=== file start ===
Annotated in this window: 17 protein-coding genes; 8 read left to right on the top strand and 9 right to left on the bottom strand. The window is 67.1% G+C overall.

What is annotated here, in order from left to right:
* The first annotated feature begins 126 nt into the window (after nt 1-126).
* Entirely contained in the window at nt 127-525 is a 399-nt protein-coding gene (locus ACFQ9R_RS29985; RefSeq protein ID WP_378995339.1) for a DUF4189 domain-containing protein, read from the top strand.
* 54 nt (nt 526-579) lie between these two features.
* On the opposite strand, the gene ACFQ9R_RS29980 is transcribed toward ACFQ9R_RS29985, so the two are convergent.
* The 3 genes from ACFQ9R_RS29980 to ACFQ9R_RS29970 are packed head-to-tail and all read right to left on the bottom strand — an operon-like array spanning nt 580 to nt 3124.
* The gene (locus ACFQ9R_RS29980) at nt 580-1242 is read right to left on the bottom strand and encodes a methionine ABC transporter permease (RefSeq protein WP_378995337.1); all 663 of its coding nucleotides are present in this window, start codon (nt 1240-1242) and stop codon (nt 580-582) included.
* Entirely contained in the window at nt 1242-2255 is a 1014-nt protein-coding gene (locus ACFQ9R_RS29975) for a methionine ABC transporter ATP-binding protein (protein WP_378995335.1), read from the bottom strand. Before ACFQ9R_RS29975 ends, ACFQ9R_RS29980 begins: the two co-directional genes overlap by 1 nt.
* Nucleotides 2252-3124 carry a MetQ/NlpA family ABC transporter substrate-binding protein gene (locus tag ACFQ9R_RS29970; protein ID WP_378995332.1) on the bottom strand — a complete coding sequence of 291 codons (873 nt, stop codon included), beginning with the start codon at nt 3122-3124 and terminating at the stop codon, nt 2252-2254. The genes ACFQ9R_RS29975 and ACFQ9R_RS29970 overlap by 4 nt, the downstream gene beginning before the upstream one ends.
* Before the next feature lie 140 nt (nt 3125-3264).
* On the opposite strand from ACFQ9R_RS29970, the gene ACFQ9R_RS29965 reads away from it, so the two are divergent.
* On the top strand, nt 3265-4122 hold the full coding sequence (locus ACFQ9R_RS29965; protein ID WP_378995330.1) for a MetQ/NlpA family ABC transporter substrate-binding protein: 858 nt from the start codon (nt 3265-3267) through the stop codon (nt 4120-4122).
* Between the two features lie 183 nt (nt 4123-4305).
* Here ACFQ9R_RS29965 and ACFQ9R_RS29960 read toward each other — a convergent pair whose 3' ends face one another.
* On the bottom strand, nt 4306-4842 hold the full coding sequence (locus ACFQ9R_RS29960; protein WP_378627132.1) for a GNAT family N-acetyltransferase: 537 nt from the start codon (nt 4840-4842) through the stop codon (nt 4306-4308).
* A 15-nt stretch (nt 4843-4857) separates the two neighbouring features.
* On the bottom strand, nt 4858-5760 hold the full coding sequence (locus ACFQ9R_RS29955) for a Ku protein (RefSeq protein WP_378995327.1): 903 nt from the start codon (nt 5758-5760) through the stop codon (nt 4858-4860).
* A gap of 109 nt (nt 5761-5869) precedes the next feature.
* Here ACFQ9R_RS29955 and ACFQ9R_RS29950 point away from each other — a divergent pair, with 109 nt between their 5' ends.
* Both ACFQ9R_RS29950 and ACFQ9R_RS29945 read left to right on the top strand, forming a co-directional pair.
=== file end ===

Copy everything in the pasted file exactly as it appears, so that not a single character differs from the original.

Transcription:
Annotated in this window: 17 protein-coding genes; 8 read left to right on the top strand and 9 right to left on the bottom strand. The window is 67.1% G+C overall.

What is annotated here, in order from left to right:
* The first annotated feature begins 126 nt into the window (after nt 1-126).
* Entirely contained in the window at nt 127-525 is a 399-nt protein-coding gene (locus ACFQ9R_RS29985; RefSeq protein ID WP_378995339.1) for a DUF4189 domain-containing protein, read from the top strand.
* 54 nt (nt 526-579) lie between these two features.
* On the opposite strand, the gene ACFQ9R_RS29980 is transcribed toward ACFQ9R_RS29985, so the two are convergent.
* The 3 genes from ACFQ9R_RS29980 to ACFQ9R_RS29970 are packed head-to-tail and all read right to left on the bottom strand — an operon-like array spanning nt 580 to nt 3124.
* The gene (locus ACFQ9R_RS29980) at nt 580-1242 is read right to left on the bottom strand and encodes a methionine ABC transporter permease (RefSeq protein WP_378995337.1); all 663 of its coding nucleotides are present in this window, start codon (nt 1240-1242) and stop codon (nt 580-582) included.
* Entirely contained in the window at nt 1242-2255 is a 1014-nt protein-coding gene (locus ACFQ9R_RS29975) for a methionine ABC transporter ATP-binding protein (protein WP_378995335.1), read from the bottom strand. Before ACFQ9R_RS29975 ends, ACFQ9R_RS29980 begins: the two co-directional genes overlap by 1 nt.
* Nucleotides 2252-3124 carry a MetQ/NlpA family ABC transporter substrate-binding protein gene (locus tag ACFQ9R_RS29970; protein ID WP_378995332.1) on the bottom strand — a complete coding sequence of 291 codons (873 nt, stop codon included), beginning with the start codon at nt 3122-3124 and terminating at the stop codon, nt 2252-2254. The genes ACFQ9R_RS29975 and ACFQ9R_RS29970 overlap by 4 nt, the downstream gene beginning before the upstream one ends.
* Before the next feature lie 140 nt (nt 3125-3264).
* On the opposite strand from ACFQ9R_RS29970, the gene ACFQ9R_RS29965 reads away from it, so the two are divergent.
* On the top strand, nt 3265-4122 hold the full coding sequence (locus ACFQ9R_RS29965; protein ID WP_378995330.1) for a MetQ/NlpA family ABC transporter substrate-binding protein: 858 nt from the start codon (nt 3265-3267) through the stop codon (nt 4120-4122).
* Between the two features lie 183 nt (nt 4123-4305).
* Here ACFQ9R_RS29965 and ACFQ9R_RS29960 read toward each other — a convergent pair whose 3' ends face one another.
* On the bottom strand, nt 4306-4842 hold the full coding sequence (locus ACFQ9R_RS29960; protein WP_378627132.1) for a GNAT family N-acetyltransferase: 537 nt from the start codon (nt 4840-4842) through the stop codon (nt 4306-4308).
* A 15-nt stretch (nt 4843-4857) separates the two neighbouring features.
* On the bottom strand, nt 4858-5760 hold the full coding sequence (locus ACFQ9R_RS29955) for a Ku protein (RefSeq protein WP_378995327.1): 903 nt from the start codon (nt 5758-5760) through the stop codon (nt 4858-4860).
* A gap of 109 nt (nt 5761-5869) precedes the next feature.
* Here ACFQ9R_RS29955 and ACFQ9R_RS29950 point away from each other — a divergent pair, with 109 nt between their 5' ends.
* Both ACFQ9R_RS29950 and ACFQ9R_RS29945 read left to right on the top strand, forming a co-directional pair.